it is always dangerous (wrong!) to mix deviated cases (sick patients) with
the general (non sick) human (behavioral etc.) concepts.
One thing is even worse: to draw conclusions of such.
I wrote some comments in this thread lately and did not see them being
included in the list-posts. Am I banned from writing to the list?

John Mikes
----- Original Message -----
From: "Stathis Papaioannou" <[EMAIL PROTECTED]>
To: <>
Sent: Sunday, April 10, 2005 10:46 PM
Subject: Re: John Conway, "Free Will Theorem"

> Here are some interesting symptoms from sufferers of schizophrenia, which
> may be seen as disorders of free will:
> 1. Command auditory hallucinations. The patient hears voices commanding
> to do sometimes horrific things, which he feels he *must* obey, and often
> does obey, even though he does not want to. It is not that there is a fear
> of consequences if he disobeys, like Nazi subordinates following orders.
> Rather, the perceived command seems to directly impinge on the
> decision-making centres of the brain, bypassing the frantic efforts of the
> judgement centres to counteract it:
> "I heard a voice telling me to strangle my mother... I was terrified, I
> didn't want to do this, but I couldn't resist, I *had* to do it."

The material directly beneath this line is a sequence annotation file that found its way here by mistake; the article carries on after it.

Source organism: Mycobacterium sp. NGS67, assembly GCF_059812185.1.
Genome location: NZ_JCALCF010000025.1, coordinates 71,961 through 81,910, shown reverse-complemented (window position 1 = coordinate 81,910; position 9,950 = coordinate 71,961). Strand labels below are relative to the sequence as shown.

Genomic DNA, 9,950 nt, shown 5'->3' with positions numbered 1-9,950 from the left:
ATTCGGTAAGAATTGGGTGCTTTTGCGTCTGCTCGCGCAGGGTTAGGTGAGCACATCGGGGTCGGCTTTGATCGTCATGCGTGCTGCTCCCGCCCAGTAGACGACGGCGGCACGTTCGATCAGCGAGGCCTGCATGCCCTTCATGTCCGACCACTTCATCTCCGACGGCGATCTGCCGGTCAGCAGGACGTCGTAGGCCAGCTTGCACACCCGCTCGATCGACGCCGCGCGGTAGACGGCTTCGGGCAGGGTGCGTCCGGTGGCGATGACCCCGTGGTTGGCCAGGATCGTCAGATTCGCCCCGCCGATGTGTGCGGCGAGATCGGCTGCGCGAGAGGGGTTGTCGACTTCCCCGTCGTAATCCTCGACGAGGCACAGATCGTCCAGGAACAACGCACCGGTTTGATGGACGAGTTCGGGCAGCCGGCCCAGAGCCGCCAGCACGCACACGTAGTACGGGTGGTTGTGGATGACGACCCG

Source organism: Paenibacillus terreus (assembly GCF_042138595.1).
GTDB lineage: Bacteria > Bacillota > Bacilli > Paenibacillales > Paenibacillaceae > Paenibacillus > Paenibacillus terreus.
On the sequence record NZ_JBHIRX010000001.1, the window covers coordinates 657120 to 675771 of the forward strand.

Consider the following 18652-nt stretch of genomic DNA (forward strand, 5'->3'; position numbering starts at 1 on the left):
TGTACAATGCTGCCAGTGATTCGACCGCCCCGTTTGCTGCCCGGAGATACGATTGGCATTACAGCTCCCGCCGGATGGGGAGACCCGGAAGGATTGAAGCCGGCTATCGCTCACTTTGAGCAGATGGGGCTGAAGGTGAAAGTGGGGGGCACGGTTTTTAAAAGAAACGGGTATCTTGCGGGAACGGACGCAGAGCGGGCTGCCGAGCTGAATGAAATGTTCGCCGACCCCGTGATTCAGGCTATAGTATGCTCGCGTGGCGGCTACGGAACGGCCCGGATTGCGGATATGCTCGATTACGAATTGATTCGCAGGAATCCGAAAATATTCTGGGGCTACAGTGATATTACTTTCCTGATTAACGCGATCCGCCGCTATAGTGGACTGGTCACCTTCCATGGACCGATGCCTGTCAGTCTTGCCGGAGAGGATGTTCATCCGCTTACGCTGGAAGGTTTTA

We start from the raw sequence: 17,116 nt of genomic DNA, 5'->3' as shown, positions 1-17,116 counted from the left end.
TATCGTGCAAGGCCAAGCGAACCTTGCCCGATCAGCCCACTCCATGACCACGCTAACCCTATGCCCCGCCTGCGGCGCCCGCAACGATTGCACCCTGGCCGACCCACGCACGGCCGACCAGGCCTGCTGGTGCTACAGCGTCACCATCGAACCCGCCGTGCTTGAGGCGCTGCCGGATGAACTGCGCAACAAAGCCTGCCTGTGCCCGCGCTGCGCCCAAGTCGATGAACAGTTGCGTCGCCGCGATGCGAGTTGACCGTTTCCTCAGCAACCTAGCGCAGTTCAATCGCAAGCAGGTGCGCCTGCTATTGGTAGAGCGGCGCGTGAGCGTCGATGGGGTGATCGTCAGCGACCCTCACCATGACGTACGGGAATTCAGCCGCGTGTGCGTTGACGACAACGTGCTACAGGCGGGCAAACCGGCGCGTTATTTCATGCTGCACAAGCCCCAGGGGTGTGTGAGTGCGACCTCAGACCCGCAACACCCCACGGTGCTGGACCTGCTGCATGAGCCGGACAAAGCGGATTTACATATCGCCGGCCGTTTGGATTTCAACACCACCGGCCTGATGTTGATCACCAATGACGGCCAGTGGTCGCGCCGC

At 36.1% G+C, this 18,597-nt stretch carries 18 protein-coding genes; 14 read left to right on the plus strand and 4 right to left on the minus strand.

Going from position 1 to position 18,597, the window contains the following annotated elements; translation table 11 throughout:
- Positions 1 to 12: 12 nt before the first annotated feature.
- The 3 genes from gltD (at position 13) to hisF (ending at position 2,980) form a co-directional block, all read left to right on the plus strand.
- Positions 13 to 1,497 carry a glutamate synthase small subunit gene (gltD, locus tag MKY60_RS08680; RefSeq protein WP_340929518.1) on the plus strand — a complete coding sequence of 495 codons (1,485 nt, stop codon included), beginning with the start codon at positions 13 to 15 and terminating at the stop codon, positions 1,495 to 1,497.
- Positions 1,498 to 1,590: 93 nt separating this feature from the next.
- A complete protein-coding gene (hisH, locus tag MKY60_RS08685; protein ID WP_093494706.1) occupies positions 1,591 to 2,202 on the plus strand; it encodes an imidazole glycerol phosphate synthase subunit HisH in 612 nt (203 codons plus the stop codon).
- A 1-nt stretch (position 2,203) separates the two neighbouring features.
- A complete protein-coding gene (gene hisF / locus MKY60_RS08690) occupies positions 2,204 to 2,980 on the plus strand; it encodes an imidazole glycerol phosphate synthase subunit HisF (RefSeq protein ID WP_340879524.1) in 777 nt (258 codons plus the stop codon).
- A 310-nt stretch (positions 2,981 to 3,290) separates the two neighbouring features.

> 2. Passivity phenomena. This is generally even harder to resist, and hence
> more dangerous, than command auditory hallucinations. The patient
> experiences his body being controlled like a puppet by an external force:
> "I was walking down the street when all of a sudden, I felt the satellites
> beaming a force field at me, which took control of my body and made me
> myself in front of the oncoming traffic. I tried to resist, but it was
> impossible."
> 3. Catatonia. The patient appears as if paralysed and unresponsive. Asked
> about the experience afterwards, he sometimes explains that he was
> aware of his surroundings, that he felt able to move and speak if he
> to at any point, but that he did not want to do so, for reasons he cannot
> explain - just a whim. The fact is, catatonic patients are *not* able to
> move, even though they think they are, and could die if not given urgent
> medical care (IV hydration, ECT).
> --Stathis Papaioannou

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